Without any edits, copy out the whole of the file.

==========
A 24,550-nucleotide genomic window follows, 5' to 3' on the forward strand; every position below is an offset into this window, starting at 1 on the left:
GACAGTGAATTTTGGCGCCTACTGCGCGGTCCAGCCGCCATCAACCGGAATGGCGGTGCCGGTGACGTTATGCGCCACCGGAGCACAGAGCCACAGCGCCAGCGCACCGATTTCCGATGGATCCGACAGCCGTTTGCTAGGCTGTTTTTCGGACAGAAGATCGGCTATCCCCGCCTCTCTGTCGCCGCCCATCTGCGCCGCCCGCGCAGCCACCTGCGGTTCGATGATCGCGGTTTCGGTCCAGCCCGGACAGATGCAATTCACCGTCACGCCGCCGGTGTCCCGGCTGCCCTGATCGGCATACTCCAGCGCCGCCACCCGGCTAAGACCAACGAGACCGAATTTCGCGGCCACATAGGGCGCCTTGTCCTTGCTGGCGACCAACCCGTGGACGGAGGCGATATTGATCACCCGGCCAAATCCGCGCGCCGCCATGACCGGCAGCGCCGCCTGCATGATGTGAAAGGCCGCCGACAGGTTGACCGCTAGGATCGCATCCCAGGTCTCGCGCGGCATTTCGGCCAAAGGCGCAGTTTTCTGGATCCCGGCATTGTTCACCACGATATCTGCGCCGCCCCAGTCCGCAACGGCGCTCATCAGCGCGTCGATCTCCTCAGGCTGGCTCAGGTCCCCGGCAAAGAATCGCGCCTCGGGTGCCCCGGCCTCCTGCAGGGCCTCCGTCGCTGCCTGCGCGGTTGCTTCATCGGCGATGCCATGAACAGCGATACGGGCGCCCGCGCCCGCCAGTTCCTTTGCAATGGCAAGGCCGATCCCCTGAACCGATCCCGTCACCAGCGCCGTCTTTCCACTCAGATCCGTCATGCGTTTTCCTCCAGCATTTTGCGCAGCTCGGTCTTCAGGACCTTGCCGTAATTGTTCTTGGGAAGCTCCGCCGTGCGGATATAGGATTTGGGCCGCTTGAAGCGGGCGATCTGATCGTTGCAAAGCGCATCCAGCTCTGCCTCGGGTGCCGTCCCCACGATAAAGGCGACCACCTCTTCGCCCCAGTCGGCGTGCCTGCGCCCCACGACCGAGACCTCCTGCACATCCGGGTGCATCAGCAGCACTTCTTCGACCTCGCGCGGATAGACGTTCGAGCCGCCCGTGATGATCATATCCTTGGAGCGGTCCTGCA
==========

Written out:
A 24,550-nucleotide genomic window follows, 5' to 3' on the forward strand; every position below is an offset into this window, starting at 1 on the left:
GACAGTGAATTTTGGCGCCTACTGCGCGGTCCAGCCGCCATCAACCGGAATGGCGGTGCCGGTGACGTTATGCGCCACCGGAGCACAGAGCCACAGCGCCAGCGCACCGATTTCCGATGGATCCGACAGCCGTTTGCTAGGCTGTTTTTCGGACAGAAGATCGGCTATCCCCGCCTCTCTGTCGCCGCCCATCTGCGCCGCCCGCGCAGCCACCTGCGGTTCGATGATCGCGGTTTCGGTCCAGCCCGGACAGATGCAATTCACCGTCACGCCGCCGGTGTCCCGGCTGCCCTGATCGGCATACTCCAGCGCCGCCACCCGGCTAAGACCAACGAGACCGAATTTCGCGGCCACATAGGGCGCCTTGTCCTTGCTGGCGACCAACCCGTGGACGGAGGCGATATTGATCACCCGGCCAAATCCGCGCGCCGCCATGACCGGCAGCGCCGCCTGCATGATGTGAAAGGCCGCCGACAGGTTGACCGCTAGGATCGCATCCCAGGTCTCGCGCGGCATTTCGGCCAAAGGCGCAGTTTTCTGGATCCCGGCATTGTTCACCACGATATCTGCGCCGCCCCAGTCCGCAACGGCGCTCATCAGCGCGTCGATCTCCTCAGGCTGGCTCAGGTCCCCGGCAAAGAATCGCGCCTCGGGTGCCCCGGCCTCCTGCAGGGCCTCCGTCGCTGCCTGCGCGGTTGCTTCATCGGCGATGCCATGAACAGCGATACGGGCGCCCGCGCCCGCCAGTTCCTTTGCAATGGCAAGGCCGATCCCCTGAACCGATCCCGTCACCAGCGCCGTCTTTCCACTCAGATCCGTCATGCGTTTTCCTCCAGCATTTTGCGCAGCTCGGTCTTCAGGACCTTGCCGTAATTGTTCTTGGGAAGCTCCGCCGTGCGGATATAGGATTTGGGCCGCTTGAAGCGGGCGATCTGATCGTTGCAAAGCGCATCCAGCTCTGCCTCGGGTGCCGTCCCCACGATAAAGGCGACCACCTCTTCGCCCCAGTCGGCGTGCCTGCGCCCCACGACCGAGACCTCCTGCACATCCGGGTGCATCAGCAGCACTTCTTCGACCTCGCGCGGATAGACGTTCGAGCCGCCCGTGATGATCATATCCTTGGAGCGGTCCTGCA